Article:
Essentials: Akio Hasegawa

For our next Essentials, we join with the originator of the “City Boy” look in Tokyo — Akio Hasegawa. Working formerly as the fashion director of POPEYE, before founding AH.H with HOUYHNHNM, and more recently assuming the role of Creative Director for Nautica Japan, Akio Hasegawa’s signature aesthetic takes the ’80s-’90s Ivy look and transforms it into something new. It’s basic, yet the details are what fans have come to love — think nautical palettes on oxfords, crewnecks, washed jeans, and polos, all tailored with a signature billowy cut and relaxed styling — it’s retro sportswear with an emphasis on the essential.

Staying true to his love for basics and the essentials, Akio Hasegawa shares with us some of the items that he uses daily. With a clear inclination towards navy and beige, we see a SNBYA.H merino wool tank top, an IWC Pilot’s Watch “Laureus Sport for Good” edition, an Imabari hand towel from the restaurant sio, and the customary “City Boy” accessory — aPolo Ralph Lauren cap. The rest of his look comes understated as his current footwear of choice arrives as the Reebok Workout Plus, matched with beige A.H+Chicstocks wool socks, and Nautica Japan shorts.

Preparing for a full drop (the first outside of Japan) at HBX, we caught up with Akio Hasegawa to talk a bit about his experiences working with such an iconic brand, his approach to styling, and how he looks to export his “City Boy” look to the rest of the world. 1 of 102 of 103 of 104 of 105 of 106 of 107 of 108 of 109 of 1010 of 10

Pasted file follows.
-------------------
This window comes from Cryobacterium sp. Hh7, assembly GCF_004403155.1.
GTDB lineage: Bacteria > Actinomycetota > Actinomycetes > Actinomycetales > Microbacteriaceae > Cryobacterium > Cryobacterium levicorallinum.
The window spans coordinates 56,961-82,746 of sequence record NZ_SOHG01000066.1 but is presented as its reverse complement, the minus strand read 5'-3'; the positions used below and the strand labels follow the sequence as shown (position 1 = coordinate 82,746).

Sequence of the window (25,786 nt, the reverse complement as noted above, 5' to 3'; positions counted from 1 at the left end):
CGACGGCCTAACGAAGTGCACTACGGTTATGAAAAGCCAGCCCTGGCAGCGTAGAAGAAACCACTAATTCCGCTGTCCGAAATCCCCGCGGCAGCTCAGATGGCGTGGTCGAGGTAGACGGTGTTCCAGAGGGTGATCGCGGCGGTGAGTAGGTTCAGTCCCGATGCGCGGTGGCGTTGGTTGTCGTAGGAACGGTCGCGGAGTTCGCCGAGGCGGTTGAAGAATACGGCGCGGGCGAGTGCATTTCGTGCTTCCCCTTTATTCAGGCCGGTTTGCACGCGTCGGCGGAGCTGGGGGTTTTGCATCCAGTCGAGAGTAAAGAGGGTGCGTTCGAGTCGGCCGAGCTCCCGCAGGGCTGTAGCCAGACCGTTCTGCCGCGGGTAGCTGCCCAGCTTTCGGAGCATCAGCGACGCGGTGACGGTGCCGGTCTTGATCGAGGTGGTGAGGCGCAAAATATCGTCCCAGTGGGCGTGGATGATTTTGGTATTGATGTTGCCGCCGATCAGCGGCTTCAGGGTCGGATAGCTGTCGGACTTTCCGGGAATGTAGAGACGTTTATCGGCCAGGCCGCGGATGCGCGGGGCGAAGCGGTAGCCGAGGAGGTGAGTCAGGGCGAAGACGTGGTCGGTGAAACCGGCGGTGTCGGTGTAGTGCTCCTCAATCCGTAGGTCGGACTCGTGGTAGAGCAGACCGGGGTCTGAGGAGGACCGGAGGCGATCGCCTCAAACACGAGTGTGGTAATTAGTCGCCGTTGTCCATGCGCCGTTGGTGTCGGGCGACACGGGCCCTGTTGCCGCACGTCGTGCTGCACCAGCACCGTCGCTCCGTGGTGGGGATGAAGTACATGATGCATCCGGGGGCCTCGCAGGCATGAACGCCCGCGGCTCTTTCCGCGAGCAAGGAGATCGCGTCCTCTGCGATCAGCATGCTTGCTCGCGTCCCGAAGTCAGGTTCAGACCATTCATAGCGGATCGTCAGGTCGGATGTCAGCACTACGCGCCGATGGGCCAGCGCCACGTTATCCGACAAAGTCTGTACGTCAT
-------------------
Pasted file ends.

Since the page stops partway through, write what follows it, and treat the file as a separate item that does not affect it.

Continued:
You mentioned that everything in styling is aimed at conveying the essence of clothes — what do you think is the essence of the Nautica collection that’s releasing on HBX?

In this project, HBX was the only platform that ordered the collection to be sold in Hong Kong. Each piece is made by Nautica Japan and has never been sold abroad before. Each piece is a standard and classic item that looks good on anyone. There are brands trying to copy our design, but this is true authentic Nautica Japan, and that is the essence of this collection we want to deliver to the world.

How do you bring out that essence through your styling and direction?

Clothes cannot be appreciated unless people wear them. That is what we always value.

What about styling makes you want to keep doing it for different magazines and brands?

I’m confident in my styling work, and if they seek my profession and I’m also interested in it, I’ll take the job. There is no other reason for that. When I’m offered a job, I take it as a sign that I’m considered to be the right person for it and I will just deliver my best. Yet, I’m not taking new brands’ requests now as I don’t have enough time for that. For the brands I have worked with every season for years, I consider myself to be a part of its branding and continue giving my best effort.

Since you first started fashion styling to now, how has the fashion/styling/editorial community changed, and has this affected you at all?

I think that men’s fashion has become more accepted globally than it’s ever been before. Meanwhile, because of digitalization, I feel it’s no longer the era of having physical magazines. The main reason is that there aren’t many places to buy magazines, which is essentially what we need the most right now. Japan, in particular, is a country that is better suited to magazines than digital. Japan is a small country with not too many barriers. I believe that only fashion magazines can help in spreading fashion culture. I’m currently working on visual production for the brand and AH.H with the members who worked on POPEYE back then, but I feel web magazines and each brand’s own media might give fans a more in-depth view of fashion, but not in the way that is simple yet wide for everyone. However, I believe that this is the most important thing for the future of fashion.

When you choose to work with a brand or a collection, must there already be a connection to the label or do you see the potential after incorporating your creative direction?